There are a lot of causes of foot pain Plantar fasciitis, heal spurs, stress fractures, mid foot sprains. Another cause many don’t think about is Morton’s neuroma. Classically patients describe it feels like “walking on a marble,” is usually a persistent pain in the ball of your foot, usually between the 3rd and 4th toes.
Morton’s neuroma is not actually a tumor, but a thickening of the tissue that surrounds the digital nerve leading to the toes.
From the orthopedic association,
During the examination, your physician will feel for a palpable mass or a “click” between the bones. He or she will put pressure on the spaces between the toe bones to try to replicate the pain and look for calluses or evidence of stress fractures in the bones that might be the cause of the pain.
Initial therapies are nonsurgical and relatively simple. They can involve one or more of the following treatments:
Changes in footwear. Avoid high heels or tight shoes, and wear wider shoes with lower heels and a soft sole. This enables the bones to spread out and may reduce pressure on the nerve, giving it time to heal.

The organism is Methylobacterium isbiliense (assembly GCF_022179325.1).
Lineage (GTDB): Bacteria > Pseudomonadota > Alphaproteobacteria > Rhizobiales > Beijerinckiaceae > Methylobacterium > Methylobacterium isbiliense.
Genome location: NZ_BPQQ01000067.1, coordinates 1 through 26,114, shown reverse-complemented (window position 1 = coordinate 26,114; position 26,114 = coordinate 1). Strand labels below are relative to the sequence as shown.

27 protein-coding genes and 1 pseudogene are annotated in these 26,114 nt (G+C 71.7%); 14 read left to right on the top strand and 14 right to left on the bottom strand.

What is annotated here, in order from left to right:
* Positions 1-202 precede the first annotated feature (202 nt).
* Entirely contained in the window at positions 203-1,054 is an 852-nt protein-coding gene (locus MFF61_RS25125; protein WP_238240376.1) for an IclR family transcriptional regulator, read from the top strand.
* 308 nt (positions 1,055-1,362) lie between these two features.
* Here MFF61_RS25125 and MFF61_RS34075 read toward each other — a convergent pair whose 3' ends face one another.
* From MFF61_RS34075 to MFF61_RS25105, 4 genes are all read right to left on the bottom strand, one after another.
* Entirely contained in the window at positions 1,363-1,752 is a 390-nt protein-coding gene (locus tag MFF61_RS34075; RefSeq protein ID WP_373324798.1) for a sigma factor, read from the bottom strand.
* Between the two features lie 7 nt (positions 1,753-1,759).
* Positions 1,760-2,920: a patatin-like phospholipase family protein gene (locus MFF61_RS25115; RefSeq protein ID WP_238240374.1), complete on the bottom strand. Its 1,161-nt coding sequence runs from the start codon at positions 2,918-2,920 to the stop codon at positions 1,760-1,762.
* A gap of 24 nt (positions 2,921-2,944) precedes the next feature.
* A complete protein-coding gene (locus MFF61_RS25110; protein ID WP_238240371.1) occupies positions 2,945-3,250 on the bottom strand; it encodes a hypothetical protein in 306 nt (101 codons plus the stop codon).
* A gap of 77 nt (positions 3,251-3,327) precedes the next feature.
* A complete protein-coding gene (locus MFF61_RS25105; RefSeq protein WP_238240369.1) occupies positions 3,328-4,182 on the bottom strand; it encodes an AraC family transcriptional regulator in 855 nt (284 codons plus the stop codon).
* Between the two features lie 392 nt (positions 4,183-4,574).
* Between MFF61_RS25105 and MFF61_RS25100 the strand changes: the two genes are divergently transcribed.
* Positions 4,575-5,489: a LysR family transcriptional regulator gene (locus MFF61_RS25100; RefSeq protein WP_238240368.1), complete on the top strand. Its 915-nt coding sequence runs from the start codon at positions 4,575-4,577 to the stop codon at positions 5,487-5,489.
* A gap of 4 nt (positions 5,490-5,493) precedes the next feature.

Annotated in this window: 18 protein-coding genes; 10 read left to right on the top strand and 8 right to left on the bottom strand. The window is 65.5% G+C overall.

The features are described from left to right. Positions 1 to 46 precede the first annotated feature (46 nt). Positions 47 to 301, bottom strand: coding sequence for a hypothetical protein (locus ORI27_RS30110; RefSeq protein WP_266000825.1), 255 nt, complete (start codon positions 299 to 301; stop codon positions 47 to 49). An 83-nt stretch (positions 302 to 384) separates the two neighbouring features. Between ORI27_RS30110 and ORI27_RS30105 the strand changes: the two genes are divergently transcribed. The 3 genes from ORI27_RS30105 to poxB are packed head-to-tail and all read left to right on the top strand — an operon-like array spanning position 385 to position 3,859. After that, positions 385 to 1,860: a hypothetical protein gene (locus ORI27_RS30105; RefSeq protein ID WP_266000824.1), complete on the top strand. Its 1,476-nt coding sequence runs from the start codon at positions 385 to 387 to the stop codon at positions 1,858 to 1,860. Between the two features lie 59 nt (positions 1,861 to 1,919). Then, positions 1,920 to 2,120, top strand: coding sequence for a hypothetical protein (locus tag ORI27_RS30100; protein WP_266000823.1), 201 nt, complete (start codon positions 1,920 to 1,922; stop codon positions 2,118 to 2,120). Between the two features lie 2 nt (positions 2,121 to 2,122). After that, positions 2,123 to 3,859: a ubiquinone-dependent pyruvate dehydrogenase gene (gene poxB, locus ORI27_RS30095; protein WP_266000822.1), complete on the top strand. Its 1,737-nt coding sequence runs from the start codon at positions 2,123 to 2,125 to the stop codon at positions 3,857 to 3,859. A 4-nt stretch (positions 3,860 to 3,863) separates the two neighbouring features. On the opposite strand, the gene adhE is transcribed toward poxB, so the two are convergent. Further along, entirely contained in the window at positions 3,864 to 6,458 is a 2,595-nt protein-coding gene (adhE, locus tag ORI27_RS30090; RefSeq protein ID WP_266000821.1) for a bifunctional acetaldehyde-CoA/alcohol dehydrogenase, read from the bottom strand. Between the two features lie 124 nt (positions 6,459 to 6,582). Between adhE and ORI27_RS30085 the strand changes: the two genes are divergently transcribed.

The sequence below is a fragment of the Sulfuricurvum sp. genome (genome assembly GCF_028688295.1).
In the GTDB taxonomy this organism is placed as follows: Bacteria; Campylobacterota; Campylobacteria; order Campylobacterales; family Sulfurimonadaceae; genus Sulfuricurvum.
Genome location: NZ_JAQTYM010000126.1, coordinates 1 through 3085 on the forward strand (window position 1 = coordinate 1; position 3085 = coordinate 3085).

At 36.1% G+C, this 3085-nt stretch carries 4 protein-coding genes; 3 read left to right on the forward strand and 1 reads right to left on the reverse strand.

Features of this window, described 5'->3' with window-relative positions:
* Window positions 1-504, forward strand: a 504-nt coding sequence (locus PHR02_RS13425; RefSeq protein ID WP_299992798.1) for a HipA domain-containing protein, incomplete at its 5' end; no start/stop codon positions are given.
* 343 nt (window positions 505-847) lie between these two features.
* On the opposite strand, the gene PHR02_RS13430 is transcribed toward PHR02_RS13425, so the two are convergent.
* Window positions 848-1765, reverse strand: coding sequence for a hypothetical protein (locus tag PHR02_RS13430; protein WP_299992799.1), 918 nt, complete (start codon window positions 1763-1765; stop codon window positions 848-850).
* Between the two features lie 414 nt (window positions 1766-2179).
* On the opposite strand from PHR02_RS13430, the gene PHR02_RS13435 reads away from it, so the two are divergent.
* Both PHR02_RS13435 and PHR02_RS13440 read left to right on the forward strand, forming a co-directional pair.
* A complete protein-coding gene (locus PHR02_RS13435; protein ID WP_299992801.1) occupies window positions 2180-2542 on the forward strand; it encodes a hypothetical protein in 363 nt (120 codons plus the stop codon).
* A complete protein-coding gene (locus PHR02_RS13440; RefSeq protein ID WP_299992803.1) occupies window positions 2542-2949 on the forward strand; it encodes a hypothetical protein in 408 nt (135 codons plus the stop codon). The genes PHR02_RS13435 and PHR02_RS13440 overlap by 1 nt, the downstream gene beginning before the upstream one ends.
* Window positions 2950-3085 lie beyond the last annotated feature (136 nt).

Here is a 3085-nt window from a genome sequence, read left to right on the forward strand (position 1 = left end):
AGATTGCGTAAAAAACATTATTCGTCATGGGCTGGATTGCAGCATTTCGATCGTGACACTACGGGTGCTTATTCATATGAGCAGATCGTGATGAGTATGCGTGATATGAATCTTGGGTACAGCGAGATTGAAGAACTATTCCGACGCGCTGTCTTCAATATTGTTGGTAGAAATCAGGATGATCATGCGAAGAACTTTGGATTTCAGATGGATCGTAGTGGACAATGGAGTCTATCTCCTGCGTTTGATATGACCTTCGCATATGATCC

Orthoses. Custom shoe inserts and pads also help relieve irritation by lifting and separating the bones, reducing the pressure on the nerve.
Injection. One or more injections of a corticosteroid medication can reduce the swelling and inflammation of the nerve, bringing some relief.
Several studies have shown that a combination of roomier, more comfortable shoes, nonsteroidal anti-inflammatory medication, custom foot orthoses and cortisone injections provide relief in over 80 percent of people with Morton’s Neuroma. If conservative treatment does not relieve your symptoms, your orthopaedic surgeon may discuss surgical treatment options with you. Surgery can resect a small portion of the nerve or release the tissue around the nerve, and generally involves a short recovery period.